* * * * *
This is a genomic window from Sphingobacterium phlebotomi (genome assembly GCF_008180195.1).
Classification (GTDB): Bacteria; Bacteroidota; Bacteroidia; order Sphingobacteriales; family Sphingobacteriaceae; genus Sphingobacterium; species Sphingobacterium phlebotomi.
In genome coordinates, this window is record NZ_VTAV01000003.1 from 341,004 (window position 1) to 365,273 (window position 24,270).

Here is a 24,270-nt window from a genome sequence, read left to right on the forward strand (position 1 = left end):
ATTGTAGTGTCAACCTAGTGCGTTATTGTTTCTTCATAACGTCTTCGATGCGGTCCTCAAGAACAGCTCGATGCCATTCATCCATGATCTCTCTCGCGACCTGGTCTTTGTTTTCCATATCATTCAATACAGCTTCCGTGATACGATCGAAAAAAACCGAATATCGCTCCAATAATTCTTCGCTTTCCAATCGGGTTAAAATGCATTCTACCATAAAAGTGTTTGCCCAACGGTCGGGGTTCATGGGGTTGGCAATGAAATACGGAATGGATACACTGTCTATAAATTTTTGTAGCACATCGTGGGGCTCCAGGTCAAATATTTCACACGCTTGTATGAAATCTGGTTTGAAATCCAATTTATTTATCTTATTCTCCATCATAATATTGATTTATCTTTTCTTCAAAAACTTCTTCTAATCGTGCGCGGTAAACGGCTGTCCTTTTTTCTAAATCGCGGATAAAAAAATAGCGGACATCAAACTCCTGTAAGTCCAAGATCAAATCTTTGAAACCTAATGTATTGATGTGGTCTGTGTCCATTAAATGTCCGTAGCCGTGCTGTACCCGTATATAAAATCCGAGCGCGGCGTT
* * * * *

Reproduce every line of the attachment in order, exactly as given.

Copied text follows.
This is a genomic window from Sphingobacterium phlebotomi (genome assembly GCF_008180195.1).
Classification (GTDB): Bacteria; Bacteroidota; Bacteroidia; order Sphingobacteriales; family Sphingobacteriaceae; genus Sphingobacterium; species Sphingobacterium phlebotomi.
In genome coordinates, this window is record NZ_VTAV01000003.1 from 341,004 (window position 1) to 365,273 (window position 24,270).

Here is a 24,270-nt window from a genome sequence, read left to right on the forward strand (position 1 = left end):
ATTGTAGTGTCAACCTAGTGCGTTATTGTTTCTTCATAACGTCTTCGATGCGGTCCTCAAGAACAGCTCGATGCCATTCATCCATGATCTCTCTCGCGACCTGGTCTTTGTTTTCCATATCATTCAATACAGCTTCCGTGATACGATCGAAAAAAACCGAATATCGCTCCAATAATTCTTCGCTTTCCAATCGGGTTAAAATGCATTCTACCATAAAAGTGTTTGCCCAACGGTCGGGGTTCATGGGGTTGGCAATGAAATACGGAATGGATACACTGTCTATAAATTTTTGTAGCACATCGTGGGGCTCCAGGTCAAATATTTCACACGCTTGTATGAAATCTGGTTTGAAATCCAATTTATTTATCTTATTCTCCATCATAATATTGATTTATCTTTTCTTCAAAAACTTCTTCTAATCGTGCGCGGTAAACGGCTGTCCTTTTTTCTAAATCGCGGATAAAAAAATAGCGGACATCAAACTCCTGTAAGTCCAAGATCAAATCTTTGAAACCTAATGTATTGATGTGGTCTGTGTCCATTAAATGTCCGTAGCCGTGCTGTACCCGTATATAAAATCCGAGCGCGGCGTT